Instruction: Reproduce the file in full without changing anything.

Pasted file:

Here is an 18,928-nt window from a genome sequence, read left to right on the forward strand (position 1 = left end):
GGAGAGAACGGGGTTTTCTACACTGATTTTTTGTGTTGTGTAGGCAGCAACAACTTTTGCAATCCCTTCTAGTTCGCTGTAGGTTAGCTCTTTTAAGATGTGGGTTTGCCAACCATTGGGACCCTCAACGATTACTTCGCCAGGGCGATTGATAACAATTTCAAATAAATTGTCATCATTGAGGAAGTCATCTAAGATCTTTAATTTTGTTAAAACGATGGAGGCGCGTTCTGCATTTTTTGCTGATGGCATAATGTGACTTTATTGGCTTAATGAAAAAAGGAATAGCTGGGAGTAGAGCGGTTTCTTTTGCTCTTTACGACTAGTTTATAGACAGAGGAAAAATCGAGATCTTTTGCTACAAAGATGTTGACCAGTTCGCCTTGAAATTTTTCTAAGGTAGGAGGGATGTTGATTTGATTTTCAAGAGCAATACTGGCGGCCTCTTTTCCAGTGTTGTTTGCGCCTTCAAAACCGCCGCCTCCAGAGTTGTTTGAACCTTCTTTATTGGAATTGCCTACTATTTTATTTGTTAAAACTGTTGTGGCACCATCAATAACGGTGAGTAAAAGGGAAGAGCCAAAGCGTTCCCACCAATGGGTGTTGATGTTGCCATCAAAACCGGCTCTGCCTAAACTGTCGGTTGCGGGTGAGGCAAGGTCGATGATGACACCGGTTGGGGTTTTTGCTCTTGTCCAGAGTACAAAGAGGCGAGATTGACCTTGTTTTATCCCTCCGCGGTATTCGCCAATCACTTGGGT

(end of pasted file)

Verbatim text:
Here is an 18,928-nt window from a genome sequence, read left to right on the forward strand (position 1 = left end):
GGAGAGAACGGGGTTTTCTACACTGATTTTTTGTGTTGTGTAGGCAGCAACAACTTTTGCAATCCCTTCTAGTTCGCTGTAGGTTAGCTCTTTTAAGATGTGGGTTTGCCAACCATTGGGACCCTCAACGATTACTTCGCCAGGGCGATTGATAACAATTTCAAATAAATTGTCATCATTGAGGAAGTCATCTAAGATCTTTAATTTTGTTAAAACGATGGAGGCGCGTTCTGCATTTTTTGCTGATGGCATAATGTGACTTTATTGGCTTAATGAAAAAAGGAATAGCTGGGAGTAGAGCGGTTTCTTTTGCTCTTTACGACTAGTTTATAGACAGAGGAAAAATCGAGATCTTTTGCTACAAAGATGTTGACCAGTTCGCCTTGAAATTTTTCTAAGGTAGGAGGGATGTTGATTTGATTTTCAAGAGCAATACTGGCGGCCTCTTTTCCAGTGTTGTTTGCGCCTTCAAAACCGCCGCCTCCAGAGTTGTTTGAACCTTCTTTATTGGAATTGCCTACTATTTTATTTGTTAAAACTGTTGTGGCACCATCAATAACGGTGAGTAAAAGGGAAGAGCCAAAGCGTTCCCACCAATGGGTGTTGATGTTGCCATCAAAACCGGCTCTGCCTAAACTGTCGGTTGCGGGTGAGGCAAGGTCGATGATGACACCGGTTGGGGTTTTTGCTCTTGTCCAGAGTACAAAGAGGCGAGATTGACCTTGTTTTATCCCTCCGCGGTATTCGCCAATCACTTGGGT